Are we poised is to see the third leg of the credit crunch crisis?
After the initial credit crunch hit the US and began to spread around the world there was a period when many observers believed concerns had been overdone and the markets and economies around the world would return to "normal". However, we then saw a second leg which impacted upon the worldwide financial sector, stock markets, government budgets and other vital elements of "everyday life". However, there are growing concerns that we could be poised to see the third leg of the credit crunch hit the worldwide economy!
Earlier this week we saw concerns appear regarding the Greek economy, which has struggled due to the downturn, with a massive increase in the Greek government budget deficit. There is also the ongoing situation in Dubai which, despite government claims that it is "under control", still has some way to go before it is totally resolved. As a consequence, there is growing fear in the money markets that more governments around the world will struggle to raise funds needed to see them through the short to medium term, a time when the worldwide economy and local economies should start to turn the corner.
The danger is that if economies are starved of potential financial investment in the short term we could see a sharp U-turn and a further lurch downwards. This could literally push the worldwide economy into a depression, never mind a recession!
UK government questions foreign takeovers
When Lord Mandelson suggested that he was concerned about the number of UK companies being taken over by foreign predators many people had to look again because he has been one of the strongest supporters of an open market. Whether or not Lord Mandelson has "changed his spots" overnight is open to debate as the government appears ready to do anything to curry favour with UK businesses and UK voter...Read More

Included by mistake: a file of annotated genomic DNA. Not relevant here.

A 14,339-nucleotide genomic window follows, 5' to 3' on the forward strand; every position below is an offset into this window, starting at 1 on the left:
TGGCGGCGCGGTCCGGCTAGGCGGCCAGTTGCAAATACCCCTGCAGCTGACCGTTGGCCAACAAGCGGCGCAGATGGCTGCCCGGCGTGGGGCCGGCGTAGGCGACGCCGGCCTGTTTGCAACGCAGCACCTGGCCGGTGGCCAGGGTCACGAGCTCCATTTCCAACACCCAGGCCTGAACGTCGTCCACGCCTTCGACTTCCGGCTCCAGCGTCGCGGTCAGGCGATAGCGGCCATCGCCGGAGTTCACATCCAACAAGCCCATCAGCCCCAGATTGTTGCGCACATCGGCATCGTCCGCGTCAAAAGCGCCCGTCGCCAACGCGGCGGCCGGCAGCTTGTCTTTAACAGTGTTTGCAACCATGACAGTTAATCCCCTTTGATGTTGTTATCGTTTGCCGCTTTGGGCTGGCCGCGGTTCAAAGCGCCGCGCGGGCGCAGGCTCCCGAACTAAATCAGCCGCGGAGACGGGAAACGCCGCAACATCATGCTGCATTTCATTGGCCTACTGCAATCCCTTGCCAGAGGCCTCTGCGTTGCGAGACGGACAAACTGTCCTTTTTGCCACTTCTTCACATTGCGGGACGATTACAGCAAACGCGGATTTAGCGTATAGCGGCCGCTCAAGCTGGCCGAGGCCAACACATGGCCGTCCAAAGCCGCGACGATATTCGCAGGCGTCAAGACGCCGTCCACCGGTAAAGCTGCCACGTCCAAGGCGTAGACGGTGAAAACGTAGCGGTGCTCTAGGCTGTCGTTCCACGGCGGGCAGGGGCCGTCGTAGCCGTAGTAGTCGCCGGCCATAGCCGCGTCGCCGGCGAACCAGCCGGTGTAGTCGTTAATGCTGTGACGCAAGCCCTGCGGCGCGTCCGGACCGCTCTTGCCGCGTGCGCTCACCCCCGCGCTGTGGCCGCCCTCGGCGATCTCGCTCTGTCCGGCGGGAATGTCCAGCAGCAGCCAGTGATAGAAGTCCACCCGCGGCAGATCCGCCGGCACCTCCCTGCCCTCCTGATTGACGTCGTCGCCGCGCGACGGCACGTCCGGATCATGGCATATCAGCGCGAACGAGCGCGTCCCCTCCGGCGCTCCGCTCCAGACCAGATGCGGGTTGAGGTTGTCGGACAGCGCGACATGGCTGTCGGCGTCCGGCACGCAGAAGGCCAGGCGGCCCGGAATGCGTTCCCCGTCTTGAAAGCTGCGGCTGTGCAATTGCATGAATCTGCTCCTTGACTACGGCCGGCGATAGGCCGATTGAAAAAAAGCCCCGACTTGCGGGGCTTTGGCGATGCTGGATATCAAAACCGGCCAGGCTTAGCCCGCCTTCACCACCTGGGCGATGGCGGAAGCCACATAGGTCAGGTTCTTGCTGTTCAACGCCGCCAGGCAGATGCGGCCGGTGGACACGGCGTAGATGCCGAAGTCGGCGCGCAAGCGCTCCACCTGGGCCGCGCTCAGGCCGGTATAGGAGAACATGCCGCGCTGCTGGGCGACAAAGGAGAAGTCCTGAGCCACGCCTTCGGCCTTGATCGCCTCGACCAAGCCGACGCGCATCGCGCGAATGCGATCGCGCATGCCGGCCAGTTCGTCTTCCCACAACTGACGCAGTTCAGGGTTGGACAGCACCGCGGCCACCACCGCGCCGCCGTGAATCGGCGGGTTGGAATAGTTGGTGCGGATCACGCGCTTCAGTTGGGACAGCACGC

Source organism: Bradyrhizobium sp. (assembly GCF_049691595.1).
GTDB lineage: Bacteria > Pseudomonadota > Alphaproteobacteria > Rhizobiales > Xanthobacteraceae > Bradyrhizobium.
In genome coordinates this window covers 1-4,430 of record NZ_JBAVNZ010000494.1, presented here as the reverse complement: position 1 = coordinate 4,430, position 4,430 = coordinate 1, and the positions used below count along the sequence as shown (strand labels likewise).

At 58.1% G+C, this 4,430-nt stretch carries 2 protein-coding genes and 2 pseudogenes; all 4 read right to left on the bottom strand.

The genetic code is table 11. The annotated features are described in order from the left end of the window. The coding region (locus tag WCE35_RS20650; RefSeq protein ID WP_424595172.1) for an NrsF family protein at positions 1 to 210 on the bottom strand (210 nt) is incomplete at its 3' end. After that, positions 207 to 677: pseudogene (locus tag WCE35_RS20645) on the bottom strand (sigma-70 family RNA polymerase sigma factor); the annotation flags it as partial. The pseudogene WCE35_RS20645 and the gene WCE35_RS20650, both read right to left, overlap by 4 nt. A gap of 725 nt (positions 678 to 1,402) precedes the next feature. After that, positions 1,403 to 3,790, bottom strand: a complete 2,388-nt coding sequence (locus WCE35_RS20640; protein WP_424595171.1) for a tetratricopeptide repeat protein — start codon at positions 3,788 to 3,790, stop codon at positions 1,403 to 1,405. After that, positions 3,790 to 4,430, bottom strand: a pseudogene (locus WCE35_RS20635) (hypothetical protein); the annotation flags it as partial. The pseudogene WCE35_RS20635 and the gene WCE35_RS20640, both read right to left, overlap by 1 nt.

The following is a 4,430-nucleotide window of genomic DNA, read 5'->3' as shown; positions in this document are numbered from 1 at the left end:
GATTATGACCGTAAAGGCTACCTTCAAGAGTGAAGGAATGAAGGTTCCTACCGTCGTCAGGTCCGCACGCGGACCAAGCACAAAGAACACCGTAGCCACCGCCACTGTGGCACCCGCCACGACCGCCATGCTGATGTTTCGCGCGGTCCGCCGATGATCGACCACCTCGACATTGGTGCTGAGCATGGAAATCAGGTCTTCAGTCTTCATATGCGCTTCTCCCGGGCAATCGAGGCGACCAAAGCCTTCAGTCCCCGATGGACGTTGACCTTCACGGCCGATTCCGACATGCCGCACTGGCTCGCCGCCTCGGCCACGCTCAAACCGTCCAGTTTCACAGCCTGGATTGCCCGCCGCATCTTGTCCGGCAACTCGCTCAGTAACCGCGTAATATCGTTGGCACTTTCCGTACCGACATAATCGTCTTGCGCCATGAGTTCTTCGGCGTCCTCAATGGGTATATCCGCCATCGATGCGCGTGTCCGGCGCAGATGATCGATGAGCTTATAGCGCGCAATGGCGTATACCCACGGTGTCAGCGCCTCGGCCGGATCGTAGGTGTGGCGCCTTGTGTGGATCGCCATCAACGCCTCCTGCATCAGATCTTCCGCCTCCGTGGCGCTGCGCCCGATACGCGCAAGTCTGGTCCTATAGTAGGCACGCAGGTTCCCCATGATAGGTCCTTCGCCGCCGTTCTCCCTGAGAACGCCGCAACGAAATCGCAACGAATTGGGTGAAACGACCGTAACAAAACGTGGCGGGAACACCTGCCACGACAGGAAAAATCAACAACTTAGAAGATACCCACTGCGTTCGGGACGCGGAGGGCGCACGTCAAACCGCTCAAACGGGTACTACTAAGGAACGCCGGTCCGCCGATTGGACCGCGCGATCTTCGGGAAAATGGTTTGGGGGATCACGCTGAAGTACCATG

David Cameron could scrap 50p top tax rate
David Cameron has taken a chance with UK voters by suggesting he would look to reverse the UK government's 50p top tax rate if it were shown to raise no money. While his comments have been applauded by Conservative supporters to the right of the party, there is no doubt that the Labour Party will use this to confirm that the Conservatives will look to reduce the tax burden for higher earners in th...Read More
Royal Bank of Scotland plans return for UK taxpayer investment
Stephen Hester, the chief executive of the Royal Bank of Scotland, has promised UK taxpayers a return on their investment in the medium term. This comes despite the fact that bad debts have ballooned at the majority state-owned banking group and the company has again been forced to take further finance from the UK government. So what next for the Royal Bank of Scotland?
Treasury remains upbeat despite GDP figures
The UK Treasury Department has remained fairly beat, citing expectations that the UK economy will rebound in the second half of 2009, despite greatly disappointing GDP figures this week. The fall of 0.8% in the economy in the second quarter of 2009 was significantly greater than the 0.3% forecast by many analysts although the Treasury had actually forecast a reduction of around 1%. Why this reduct...Read More
Is quantitative easing just around the corner?
Mervyn King, the Gov of the Bank of England, has this weekend suggested that the "printing of extra money" in the UK is just around the corner. Commonly known as "quantitative easing", in simple terms this allows the UK authorities to print as much new money as they require in order to try and stimulate the UK economy into life. This type of economic strategy only ever comes into play when nationa...Read More